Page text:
Tuesday, September 22, 2009

Illustrative Programming: I am a skeptic! (and I am not alone)

I have stated several times, that I don't believe in visual modeling and cannot share the enthusiasm that a certain branch of MDSD people have for visual modeling:

Now Martin Fowler is coining the Term "Illustrative Programming" in the context of Language Workbenches like IntentionalSoftware, which are tools to build "illustrative DSLs".

For a lot of people coming from the UML camp, the notion of a "DSL" is what Fowler is calling an "illustrative DSL" here. Visual Studio Domain-Specific Language Tools are a striking example of this.

In his article Martin Fowler quotes some opinions of Neal Ford about the concepts of Illustrative Programming:
  • I think these tools work best for lay people (thus, your link to LayProgrammers). However, in general, tools like this slow down experienced/power users. [...] I would much prefer a markup language I could use to directly define stuff, with macros, snippets, and all the other things I'm accustomed to as a developer.
  • As these tools grow, they get unwieldy (perhaps because they are ceasing to be domain specific enough?). [...] APIs in programming languages scale much better, with several orders of magnitude more density before they become hard to navigate.
  • All the best-practices and tools don't exist there: refactoring, levels of testing, etc. Also, you loose the connection to text, meaning that macro facilities either don't exist or complex one-offs. [...]
  • I share your bullishness around these types of tools, but they are a long time from being useful for full-bore Agile development. I hope they mature fast.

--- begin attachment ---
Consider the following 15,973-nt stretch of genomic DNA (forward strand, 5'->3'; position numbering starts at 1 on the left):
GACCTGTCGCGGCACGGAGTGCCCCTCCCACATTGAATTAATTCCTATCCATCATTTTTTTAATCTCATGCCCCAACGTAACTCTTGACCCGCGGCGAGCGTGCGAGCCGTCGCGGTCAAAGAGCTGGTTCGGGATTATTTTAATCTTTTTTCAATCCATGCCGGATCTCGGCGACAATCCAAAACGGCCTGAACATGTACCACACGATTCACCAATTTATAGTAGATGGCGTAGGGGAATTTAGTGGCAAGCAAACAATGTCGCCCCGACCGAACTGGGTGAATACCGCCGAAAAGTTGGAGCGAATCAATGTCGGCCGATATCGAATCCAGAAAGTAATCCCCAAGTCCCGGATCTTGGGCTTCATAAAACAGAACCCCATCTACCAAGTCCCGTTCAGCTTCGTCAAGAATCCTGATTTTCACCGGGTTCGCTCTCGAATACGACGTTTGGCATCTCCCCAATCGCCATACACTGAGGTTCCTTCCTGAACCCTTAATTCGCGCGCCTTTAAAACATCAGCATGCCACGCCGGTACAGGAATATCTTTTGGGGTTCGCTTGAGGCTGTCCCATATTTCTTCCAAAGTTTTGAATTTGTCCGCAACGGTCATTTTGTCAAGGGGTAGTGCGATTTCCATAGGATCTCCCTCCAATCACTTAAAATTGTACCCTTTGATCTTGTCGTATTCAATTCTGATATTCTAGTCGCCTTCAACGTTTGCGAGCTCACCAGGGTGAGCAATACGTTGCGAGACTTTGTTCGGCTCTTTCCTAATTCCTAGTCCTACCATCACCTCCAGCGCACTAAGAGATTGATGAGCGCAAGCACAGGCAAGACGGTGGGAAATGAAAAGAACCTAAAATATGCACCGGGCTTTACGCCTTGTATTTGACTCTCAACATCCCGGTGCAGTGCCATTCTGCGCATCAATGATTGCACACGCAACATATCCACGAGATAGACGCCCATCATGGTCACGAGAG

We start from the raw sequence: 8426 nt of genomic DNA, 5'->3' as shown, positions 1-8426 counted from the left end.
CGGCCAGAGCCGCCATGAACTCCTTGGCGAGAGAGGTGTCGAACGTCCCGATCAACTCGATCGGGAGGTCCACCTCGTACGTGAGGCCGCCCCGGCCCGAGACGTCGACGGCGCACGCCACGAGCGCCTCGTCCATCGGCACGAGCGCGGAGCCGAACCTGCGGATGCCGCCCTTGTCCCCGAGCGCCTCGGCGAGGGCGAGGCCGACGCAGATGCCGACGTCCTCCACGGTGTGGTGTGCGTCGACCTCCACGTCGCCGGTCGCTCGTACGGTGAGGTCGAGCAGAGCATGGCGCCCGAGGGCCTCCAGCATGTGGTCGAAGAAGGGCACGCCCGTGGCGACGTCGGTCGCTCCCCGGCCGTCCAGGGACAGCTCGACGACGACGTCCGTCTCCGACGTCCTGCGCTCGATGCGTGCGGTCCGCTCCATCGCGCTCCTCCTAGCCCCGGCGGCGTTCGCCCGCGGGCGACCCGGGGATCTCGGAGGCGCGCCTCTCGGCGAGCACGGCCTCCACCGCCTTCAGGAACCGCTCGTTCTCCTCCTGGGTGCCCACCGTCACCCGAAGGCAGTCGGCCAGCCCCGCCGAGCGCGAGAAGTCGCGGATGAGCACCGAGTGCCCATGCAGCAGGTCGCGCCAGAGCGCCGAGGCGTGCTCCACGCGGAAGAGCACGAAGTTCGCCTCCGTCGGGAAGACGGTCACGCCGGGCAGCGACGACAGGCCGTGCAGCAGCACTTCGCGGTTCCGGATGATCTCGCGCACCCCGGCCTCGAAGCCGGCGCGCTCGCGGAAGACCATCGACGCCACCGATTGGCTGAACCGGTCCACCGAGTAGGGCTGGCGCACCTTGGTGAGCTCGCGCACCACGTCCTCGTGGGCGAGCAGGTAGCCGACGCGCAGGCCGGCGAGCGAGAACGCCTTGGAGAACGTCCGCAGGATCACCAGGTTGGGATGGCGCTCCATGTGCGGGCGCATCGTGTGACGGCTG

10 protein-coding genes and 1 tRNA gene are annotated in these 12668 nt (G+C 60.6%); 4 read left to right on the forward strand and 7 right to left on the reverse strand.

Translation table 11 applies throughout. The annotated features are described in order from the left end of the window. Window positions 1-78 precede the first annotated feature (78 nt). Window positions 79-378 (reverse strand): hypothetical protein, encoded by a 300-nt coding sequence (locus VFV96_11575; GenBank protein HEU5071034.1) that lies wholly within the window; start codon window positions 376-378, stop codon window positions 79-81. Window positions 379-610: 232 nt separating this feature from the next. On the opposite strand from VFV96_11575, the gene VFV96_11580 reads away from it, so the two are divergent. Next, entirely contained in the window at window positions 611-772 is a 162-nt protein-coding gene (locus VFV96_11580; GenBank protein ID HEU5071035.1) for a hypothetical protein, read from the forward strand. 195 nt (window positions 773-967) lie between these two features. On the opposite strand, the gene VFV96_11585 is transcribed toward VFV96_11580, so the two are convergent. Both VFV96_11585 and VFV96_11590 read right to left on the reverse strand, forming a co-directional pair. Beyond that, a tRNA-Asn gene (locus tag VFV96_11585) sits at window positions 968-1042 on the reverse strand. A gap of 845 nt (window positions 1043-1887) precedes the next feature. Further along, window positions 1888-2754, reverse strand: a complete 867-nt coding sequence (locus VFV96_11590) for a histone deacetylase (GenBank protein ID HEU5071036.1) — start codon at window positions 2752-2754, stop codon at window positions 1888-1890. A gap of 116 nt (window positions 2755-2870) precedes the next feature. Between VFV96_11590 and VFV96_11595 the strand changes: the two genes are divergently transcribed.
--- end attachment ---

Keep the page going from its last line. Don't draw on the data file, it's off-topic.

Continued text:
• webdesign.jpg Reading these comments, I am having a deja-vu!

    This is really expressing what I was feeling when I was involved in MDSD attempts in recent projects. I don't generally doubt the noble goals that the visual modeling camp believe in.

    But the tools and environment are just not ready to provide value. At least not in that kind of mainstream real world enterprise projects I have been involved in.

    Also in my experience, the target of illustrative programming is the developers, which is wrong!

    As Fowler is pointing out, the goal of illustrative programming is to engage lay-programmers.
    Developers need other tools than lay-programmers! So if there are no lay-programmers in your project, there is arguably need for illustrative programming...

    This insight was always lacking when I was confronted with attempts at visual modeling.

    It is a common mistake in a lot of projects to establish some kind of two-class society among the developers, in this case it could be tempting to degrade the second class to lay-programmers. But that is a sick environment to begin with (and the topic for another post)...


    1. My feeling is that if the illustration language provides intrinsic value to the customer (which is the case if you have lay programmers in your team), creating an illustrative programming environment can pay off. The price you have to pay is what you would probably call additional 'accidental complexity'.